Great article Robert. Don’t you wish the organization you refer to would use references to back their statements?

  8. Robert Tisserand December 9, 2011 at 4:31 pm

    I guess if you don’t really know a subject, it’s going to be hard to come up with good references.

  9. Cory December 9, 2011 at 4:31 pm

    great article and I love the sloppy science image! : )

  10. Marge Clark December 9, 2011 at 5:40 pm

    thanks, Robert, I’ve had several emailed queries about the cited EWG article, and I’ve answered, but nowhere near to the depth that you have, so having your link to send is a gift. One thing tho… you cite the very limited number of documented cases of allergies to Lavender. I am sensitized to Lavender (from unwise neat use on broken skin, about 20 or more years ago) and I know one other woman in our industry who had to close her business down because she developed an allergy to Lavender. Now, in my case, I am “atopic”, childhood asthma and other allergies and had all books available in the 80’s. If any said “Lavender is NOT safe to use neat” I’d have perhaps been more cautious. But for those WITHOUT a history of allergies, Lavender is certainly safe to use in normal dilutions. (I still don’t recommend neat use…because of my personal experience.)

  11. Kenna December 9, 2011 at 6:46 pm

    Great article, as always, Robert. Thanks for constantly refuting poorly written junk “science” and fear mongering tactics from organizations like the EWG. You are invaluable to our industry!

  12. Tanya LaMothe December 9, 2011 at 9:14 pm

    Thanks once again Robert for a great article. Good to have your info to reference.

  13. tina December 10, 2011 at 4:01 am

    thanks for sharing a great post.

  14. Jennifer December 22, 2011 at 7:47 pm

    Wonderful article. I am a soap maker and I’m just beginning to learn about EO. I’d love to know more.

  15. Julie Nelson December 30, 2011 at 6:19 am

    Great article Robert, is this another ploy to dampen our industry? Anyone can react to any one product, essential oil, medication and so on at any given time.

    My daughter is a TOF and has chronic lung disease and through out her life has had allergic reactions ~ there have been many causes, mostly food, some animals, grasses and so on. (All very common examples)
    Interestingly, she has never had a bad or allergic reaction to essential oils and uses them regularly to support her immune system, respiratory system, surgical procedures and more. We have used essential oils in conjunction with orthodox medicine for 17 years and essential oils have played a vital and very valuable role in her health emotionally, physiologically and spiritually.

  16. Ann Wooledge December 31, 2011 at 5:35 pm

    Thank you for taking the time to refute this. I’m probably stating the obvious, but has anyone looked into the funding and “ties” of EWG and if they are (and probably are) linked to the pharmaceutical industry? As more and more research studies become available to us showing how powerful essential oils can be if used correctly, I’m assuming Big Pharma will step up their pace and EWG would be their most likely source. I know Kayla at Essential Wholesale did a blog about this that was excellent. But unless and until experts in the field such as you and Marge continue to refute this type of misinformation, we will lose the credibility of the public. And by the way – who in the world uses Ylang at 5%?!!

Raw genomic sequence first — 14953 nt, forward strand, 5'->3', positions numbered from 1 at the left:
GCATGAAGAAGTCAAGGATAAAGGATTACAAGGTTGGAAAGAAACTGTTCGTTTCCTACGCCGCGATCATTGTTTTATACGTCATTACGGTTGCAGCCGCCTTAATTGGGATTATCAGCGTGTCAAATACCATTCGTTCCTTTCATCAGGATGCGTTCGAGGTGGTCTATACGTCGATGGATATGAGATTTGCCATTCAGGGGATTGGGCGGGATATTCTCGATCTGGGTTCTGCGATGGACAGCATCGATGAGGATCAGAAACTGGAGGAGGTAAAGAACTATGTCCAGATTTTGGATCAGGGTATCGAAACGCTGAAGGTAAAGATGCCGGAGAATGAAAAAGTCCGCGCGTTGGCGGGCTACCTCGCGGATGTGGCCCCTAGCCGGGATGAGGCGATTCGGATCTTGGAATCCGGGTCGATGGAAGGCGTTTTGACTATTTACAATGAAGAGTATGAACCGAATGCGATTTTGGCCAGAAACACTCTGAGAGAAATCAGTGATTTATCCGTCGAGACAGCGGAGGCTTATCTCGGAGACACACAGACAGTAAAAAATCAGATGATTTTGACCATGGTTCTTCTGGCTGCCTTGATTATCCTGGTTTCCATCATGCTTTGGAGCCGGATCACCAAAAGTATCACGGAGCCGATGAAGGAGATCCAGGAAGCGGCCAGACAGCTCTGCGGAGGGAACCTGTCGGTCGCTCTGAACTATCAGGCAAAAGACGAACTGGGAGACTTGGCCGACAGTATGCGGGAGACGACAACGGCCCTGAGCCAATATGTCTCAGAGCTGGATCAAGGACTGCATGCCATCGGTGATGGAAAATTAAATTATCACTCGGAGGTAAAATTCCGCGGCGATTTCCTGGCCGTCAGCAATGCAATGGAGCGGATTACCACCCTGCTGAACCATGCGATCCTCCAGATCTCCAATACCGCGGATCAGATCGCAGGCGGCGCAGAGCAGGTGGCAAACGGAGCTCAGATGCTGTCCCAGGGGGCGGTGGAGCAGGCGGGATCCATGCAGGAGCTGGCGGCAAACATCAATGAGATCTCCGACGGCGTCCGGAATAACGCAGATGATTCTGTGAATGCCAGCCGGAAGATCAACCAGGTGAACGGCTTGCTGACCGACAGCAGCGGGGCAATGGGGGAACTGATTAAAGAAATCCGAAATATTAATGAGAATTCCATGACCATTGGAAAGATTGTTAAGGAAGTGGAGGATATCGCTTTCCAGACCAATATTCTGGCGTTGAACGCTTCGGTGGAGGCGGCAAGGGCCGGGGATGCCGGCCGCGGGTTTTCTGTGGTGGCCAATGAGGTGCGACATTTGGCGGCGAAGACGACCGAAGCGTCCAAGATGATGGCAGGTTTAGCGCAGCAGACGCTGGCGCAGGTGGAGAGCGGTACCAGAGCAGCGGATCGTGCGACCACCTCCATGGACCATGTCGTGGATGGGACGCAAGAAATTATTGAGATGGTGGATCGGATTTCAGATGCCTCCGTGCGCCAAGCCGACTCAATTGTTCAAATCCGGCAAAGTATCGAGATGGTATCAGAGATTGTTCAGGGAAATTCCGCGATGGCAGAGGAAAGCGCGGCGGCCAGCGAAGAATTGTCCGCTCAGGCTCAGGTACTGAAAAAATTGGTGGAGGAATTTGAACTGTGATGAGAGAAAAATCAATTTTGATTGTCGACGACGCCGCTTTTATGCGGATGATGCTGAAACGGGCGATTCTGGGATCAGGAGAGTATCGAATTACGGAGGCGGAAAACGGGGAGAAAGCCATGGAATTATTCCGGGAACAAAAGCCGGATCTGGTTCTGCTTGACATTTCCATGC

17. Karen February 12, 2012 at 1:22 pm

    All I know is I am extremely allergic to lavender. I developed a horrible itchy pimply rash on my face and arms from applying pure shea butter with lavender and also a lavender cream. It has taken about 6 mos. to clear up. I don’t care what the data shows, if you have an allergy to lavender it is an embarrassing, painful issue to deal with and takes a long time to get rid of. Don’t know if this is bc of my age (70) but it has been hell to control. So don’t say it is not a “big deal”, it is to those of us who have this issue!

  18. Robert Tisserand February 12, 2012 at 11:44 pm

    Karen, thank you for your comment. I do know what it is like to be allergic to something you put on your skin, and I certainly did not mean that having a skin allergy was not a big deal. I meant that lavender oil skin allergy is a minor problem, in the sense that there are very few cases relative to the number of people using lavender oil (compared to, for example, cinnamon oil allergy).

  19. Valéria March 6, 2012 at 4:22 pm

    There are cases of difficulty metabolizing BHT, and doubts about whether it is cancerous. It was banned its use in food in Japan in 1958, Romania, Sweden and Australia, and the U.S. is forbidden for baby food, and McDonald’s stopped using it in 1986.